A few days ago, the leader of the Tory rebels, the former Attorney General Dominic Grieves, tabled an amendment which, if accepted, would mean that the House of Commons would get the final say on Brexit. It said that in case the deal made by the government with the European Union is a poor one or there is no deal at all (a very real possibility) then the government should be bound by whatever course of action the House of Commons decides upon. One would have thought that that would have been standard democratic procedure anywhere in the world and particularly so in the country that gave birth to the idea of a representative parliamentary democracy, but one would have been quite wrong. The government did not like it one bit. The Tories were against it tooth and nail, but with some 18 people from their own party threatening to vote for the amendment, there were great fears in government ranks that the amendment may be carried which carried with it the potential of the fall of Prime Minister Theresa May’s government. We were all glued to our TV sets awaiting the outcome of this crucial debate when news emerged that Mr Grieve, the rebel’s leader, had attended a meeting with Mrs May wherein he had received certain ‘assurances’ that the main features of his proposed amendments would be included and that he had declared himself satisfied with the government’s word and that therefore he would vote with the government. However, when the amended bill came forth, it was found to have not the sort of assurances that Mr Grieve understood he had been given and there was much sound and fury over it, with the words ‘double cross’ being bandied about with gay abandon. The bill went to the Lords and again came back to the Commons and this time Mr Grieve and his rebels proclaimed that they were set to have what they wanted – along pretty much with the rest of Parliament except the ten members of Northern Ireland’s DUP party whose support the Tories have bought. Newspaper headlines awaited the momentous vote with much hyped excitement and expectation but they need not have bothered. For the second time in a week, Mr Grieve met Mrs May and was once again satisfied with the assurances given to him and so what was once being seen as a mighty battle frizzled out yet again into a first round knockout. We have since had protagonists of both sides come out and claim victory and a bewildered public left to believe what it may.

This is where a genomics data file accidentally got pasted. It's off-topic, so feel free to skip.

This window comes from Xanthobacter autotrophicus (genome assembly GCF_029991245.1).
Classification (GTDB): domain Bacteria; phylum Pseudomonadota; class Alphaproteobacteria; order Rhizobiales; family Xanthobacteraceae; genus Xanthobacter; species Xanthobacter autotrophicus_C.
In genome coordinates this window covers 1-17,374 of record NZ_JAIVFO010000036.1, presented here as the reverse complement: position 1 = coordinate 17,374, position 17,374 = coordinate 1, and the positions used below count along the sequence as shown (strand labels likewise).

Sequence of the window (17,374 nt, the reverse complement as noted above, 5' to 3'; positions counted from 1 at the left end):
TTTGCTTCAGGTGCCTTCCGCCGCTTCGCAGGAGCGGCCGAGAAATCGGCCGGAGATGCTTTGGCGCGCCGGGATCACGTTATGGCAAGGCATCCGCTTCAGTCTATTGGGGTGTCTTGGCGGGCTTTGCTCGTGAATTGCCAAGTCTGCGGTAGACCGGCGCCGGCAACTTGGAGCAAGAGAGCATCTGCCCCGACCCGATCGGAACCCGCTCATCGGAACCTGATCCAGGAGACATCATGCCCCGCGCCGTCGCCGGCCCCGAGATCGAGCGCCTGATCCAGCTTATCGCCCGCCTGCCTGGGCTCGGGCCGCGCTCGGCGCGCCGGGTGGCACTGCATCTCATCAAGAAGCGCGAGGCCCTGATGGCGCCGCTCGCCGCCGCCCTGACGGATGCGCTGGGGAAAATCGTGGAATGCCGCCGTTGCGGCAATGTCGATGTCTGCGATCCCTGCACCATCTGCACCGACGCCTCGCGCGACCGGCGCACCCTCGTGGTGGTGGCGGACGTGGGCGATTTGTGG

There is more of this sort of thick gooey fudge to come in the days which will be shovelled down the mouths of the British public in buckets. The Labour Party, hamstrung by Mr Corbyn’s own outdated views of the European Union, seems equally powerless to stop the Tories from getting their way as the country slides down the slope leading to a cliff edge exit from the EU, with no one knowing what will be the shape of things to come. Perhaps the only way by which Britain may be awakened from its current state of dalliance in wonderland is by the EU rejecting all its proposals and shaking the country up from its opium induced slumber. At the moment the chances of that seem a bit remote with seemingly half the arable land in the country being devoted to the cultivation of opium! •